Strategic narrative: A new means to understand soft power

Laura Roselle*, Alister Miskimmon, Ben O'Loughlin

*Corresponding author for this work

Research output: Contribution to journalArticlepeer-review

134 Citations (Scopus)


Soft power in its current, widely understood form has become a straitjacket for those trying to understand power and communication in international affairs. Analyses of soft power overwhelmingly focus on soft power 'assets' or capabilities and how to wield them, not how influence does or does not take place. It has become a catch-all term that has lost explanatory power, just as hard power once did. The authors argue that the concept of strategic narrative gives us intellectual purchase on the complexities of international politics today, especially in regard to how influence works in a new media environment. They believe that the study of media and war would benefit from more attention being paid to strategic narratives.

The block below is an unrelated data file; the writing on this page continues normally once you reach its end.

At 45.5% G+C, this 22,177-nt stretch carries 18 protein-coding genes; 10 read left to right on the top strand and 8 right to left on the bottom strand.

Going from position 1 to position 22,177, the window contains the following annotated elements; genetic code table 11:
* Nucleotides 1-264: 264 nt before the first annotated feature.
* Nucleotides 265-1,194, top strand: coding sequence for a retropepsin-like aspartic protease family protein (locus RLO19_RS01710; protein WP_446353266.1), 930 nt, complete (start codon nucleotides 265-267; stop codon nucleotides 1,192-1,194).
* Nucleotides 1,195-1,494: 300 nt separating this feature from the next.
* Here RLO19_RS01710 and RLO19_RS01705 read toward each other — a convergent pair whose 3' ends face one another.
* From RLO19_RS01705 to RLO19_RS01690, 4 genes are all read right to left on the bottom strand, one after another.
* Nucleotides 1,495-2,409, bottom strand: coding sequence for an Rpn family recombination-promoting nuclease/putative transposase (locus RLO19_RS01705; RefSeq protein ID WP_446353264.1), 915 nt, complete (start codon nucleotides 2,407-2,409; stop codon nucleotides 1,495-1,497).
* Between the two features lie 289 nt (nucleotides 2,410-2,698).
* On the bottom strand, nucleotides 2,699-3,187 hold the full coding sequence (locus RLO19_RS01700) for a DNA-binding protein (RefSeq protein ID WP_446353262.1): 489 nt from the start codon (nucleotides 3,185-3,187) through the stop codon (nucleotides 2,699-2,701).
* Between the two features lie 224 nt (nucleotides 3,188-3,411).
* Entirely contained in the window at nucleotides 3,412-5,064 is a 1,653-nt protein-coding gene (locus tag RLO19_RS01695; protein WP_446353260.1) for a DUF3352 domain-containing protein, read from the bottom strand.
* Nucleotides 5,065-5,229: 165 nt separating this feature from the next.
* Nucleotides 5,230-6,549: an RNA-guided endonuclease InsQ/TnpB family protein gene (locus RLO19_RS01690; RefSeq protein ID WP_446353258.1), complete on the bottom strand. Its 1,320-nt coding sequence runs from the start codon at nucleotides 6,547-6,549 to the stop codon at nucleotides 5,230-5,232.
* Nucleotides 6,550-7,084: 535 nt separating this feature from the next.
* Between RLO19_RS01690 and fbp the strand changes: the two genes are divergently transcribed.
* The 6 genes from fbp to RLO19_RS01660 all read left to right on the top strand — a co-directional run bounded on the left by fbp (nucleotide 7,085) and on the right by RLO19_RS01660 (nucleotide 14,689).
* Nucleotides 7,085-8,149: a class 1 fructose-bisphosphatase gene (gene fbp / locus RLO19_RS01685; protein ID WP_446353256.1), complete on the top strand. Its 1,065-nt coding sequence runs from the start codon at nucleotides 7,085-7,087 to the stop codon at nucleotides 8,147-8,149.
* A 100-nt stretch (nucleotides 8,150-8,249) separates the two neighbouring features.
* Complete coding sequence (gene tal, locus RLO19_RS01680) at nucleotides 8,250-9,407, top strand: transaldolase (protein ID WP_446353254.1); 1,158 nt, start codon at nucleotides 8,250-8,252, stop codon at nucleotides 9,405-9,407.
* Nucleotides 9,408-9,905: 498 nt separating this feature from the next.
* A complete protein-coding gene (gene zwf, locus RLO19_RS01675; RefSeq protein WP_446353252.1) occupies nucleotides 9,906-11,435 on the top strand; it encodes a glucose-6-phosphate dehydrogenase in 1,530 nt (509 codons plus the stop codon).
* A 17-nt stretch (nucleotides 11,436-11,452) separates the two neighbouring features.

Original languageEnglish
Pages (from-to)70-84
JournalMedia, War and Conflict
Issue number1
Early online date24 Mar 2014
Publication statusPublished - 01 Apr 2014
Externally publishedYes


  • Communication power
  • Influence
  • Narratives
  • Power
  • Soft power
  • Strategic narratives

ASJC Scopus subject areas

  • Communication
  • Arts and Humanities (miscellaneous)
  • Sociology and Political Science
  • Political Science and International Relations


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